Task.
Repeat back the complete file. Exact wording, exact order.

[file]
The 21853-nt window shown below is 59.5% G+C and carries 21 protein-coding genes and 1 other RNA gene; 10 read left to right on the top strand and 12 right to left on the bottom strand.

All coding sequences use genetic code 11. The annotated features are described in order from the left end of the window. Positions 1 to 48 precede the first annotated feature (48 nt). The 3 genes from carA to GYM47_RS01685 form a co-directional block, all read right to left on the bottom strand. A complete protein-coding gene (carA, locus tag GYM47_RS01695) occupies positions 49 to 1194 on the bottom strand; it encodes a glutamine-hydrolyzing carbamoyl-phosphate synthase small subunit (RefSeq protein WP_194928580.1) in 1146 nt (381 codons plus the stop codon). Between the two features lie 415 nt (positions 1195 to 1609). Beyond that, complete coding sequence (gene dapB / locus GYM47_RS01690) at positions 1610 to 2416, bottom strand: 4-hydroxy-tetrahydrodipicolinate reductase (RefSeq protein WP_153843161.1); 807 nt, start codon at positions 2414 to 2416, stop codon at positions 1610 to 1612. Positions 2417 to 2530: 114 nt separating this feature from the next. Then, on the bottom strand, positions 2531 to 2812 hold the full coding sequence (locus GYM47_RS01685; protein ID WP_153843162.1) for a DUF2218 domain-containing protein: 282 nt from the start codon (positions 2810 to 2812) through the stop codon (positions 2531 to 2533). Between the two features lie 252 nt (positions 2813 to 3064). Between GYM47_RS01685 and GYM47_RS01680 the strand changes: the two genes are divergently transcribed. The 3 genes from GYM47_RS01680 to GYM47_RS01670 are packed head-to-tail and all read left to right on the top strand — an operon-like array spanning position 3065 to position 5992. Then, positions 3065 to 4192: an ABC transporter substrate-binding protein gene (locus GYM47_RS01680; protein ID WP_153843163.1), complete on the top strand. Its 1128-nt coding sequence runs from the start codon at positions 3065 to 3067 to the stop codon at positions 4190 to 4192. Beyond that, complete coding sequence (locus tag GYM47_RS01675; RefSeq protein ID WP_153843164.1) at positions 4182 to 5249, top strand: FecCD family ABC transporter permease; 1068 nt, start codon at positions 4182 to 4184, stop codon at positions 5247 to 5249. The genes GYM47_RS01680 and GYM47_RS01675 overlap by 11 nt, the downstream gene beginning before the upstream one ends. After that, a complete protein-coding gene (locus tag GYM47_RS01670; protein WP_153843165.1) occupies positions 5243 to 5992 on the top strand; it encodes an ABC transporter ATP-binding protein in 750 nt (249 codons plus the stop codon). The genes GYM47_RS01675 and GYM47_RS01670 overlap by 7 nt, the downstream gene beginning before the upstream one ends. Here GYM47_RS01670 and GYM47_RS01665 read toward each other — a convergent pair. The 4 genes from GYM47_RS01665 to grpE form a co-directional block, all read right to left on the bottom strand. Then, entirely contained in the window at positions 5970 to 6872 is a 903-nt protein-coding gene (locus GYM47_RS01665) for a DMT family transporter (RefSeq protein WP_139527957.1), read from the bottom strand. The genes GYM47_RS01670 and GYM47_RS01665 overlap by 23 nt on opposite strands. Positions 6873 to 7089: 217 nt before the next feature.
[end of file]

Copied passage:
The 21853-nt window shown below is 59.5% G+C and carries 21 protein-coding genes and 1 other RNA gene; 10 read left to right on the top strand and 12 right to left on the bottom strand.

All coding sequences use genetic code 11. The annotated features are described in order from the left end of the window. Positions 1 to 48 precede the first annotated feature (48 nt). The 3 genes from carA to GYM47_RS01685 form a co-directional block, all read right to left on the bottom strand. A complete protein-coding gene (carA, locus tag GYM47_RS01695) occupies positions 49 to 1194 on the bottom strand; it encodes a glutamine-hydrolyzing carbamoyl-phosphate synthase small subunit (RefSeq protein WP_194928580.1) in 1146 nt (381 codons plus the stop codon). Between the two features lie 415 nt (positions 1195 to 1609). Beyond that, complete coding sequence (gene dapB / locus GYM47_RS01690) at positions 1610 to 2416, bottom strand: 4-hydroxy-tetrahydrodipicolinate reductase (RefSeq protein WP_153843161.1); 807 nt, start codon at positions 2414 to 2416, stop codon at positions 1610 to 1612. Positions 2417 to 2530: 114 nt separating this feature from the next. Then, on the bottom strand, positions 2531 to 2812 hold the full coding sequence (locus GYM47_RS01685; protein ID WP_153843162.1) for a DUF2218 domain-containing protein: 282 nt from the start codon (positions 2810 to 2812) through the stop codon (positions 2531 to 2533). Between the two features lie 252 nt (positions 2813 to 3064). Between GYM47_RS01685 and GYM47_RS01680 the strand changes: the two genes are divergently transcribed. The 3 genes from GYM47_RS01680 to GYM47_RS01670 are packed head-to-tail and all read left to right on the top strand — an operon-like array spanning position 3065 to position 5992. Then, positions 3065 to 4192: an ABC transporter substrate-binding protein gene (locus GYM47_RS01680; protein ID WP_153843163.1), complete on the top strand. Its 1128-nt coding sequence runs from the start codon at positions 3065 to 3067 to the stop codon at positions 4190 to 4192. Beyond that, complete coding sequence (locus tag GYM47_RS01675; RefSeq protein ID WP_153843164.1) at positions 4182 to 5249, top strand: FecCD family ABC transporter permease; 1068 nt, start codon at positions 4182 to 4184, stop codon at positions 5247 to 5249. The genes GYM47_RS01680 and GYM47_RS01675 overlap by 11 nt, the downstream gene beginning before the upstream one ends. After that, a complete protein-coding gene (locus tag GYM47_RS01670; protein WP_153843165.1) occupies positions 5243 to 5992 on the top strand; it encodes an ABC transporter ATP-binding protein in 750 nt (249 codons plus the stop codon). The genes GYM47_RS01675 and GYM47_RS01670 overlap by 7 nt, the downstream gene beginning before the upstream one ends. Here GYM47_RS01670 and GYM47_RS01665 read toward each other — a convergent pair. The 4 genes from GYM47_RS01665 to grpE form a co-directional block, all read right to left on the bottom strand. Then, entirely contained in the window at positions 5970 to 6872 is a 903-nt protein-coding gene (locus GYM47_RS01665) for a DMT family transporter (RefSeq protein WP_139527957.1), read from the bottom strand. The genes GYM47_RS01670 and GYM47_RS01665 overlap by 23 nt on opposite strands. Positions 6873 to 7089: 217 nt before the next feature.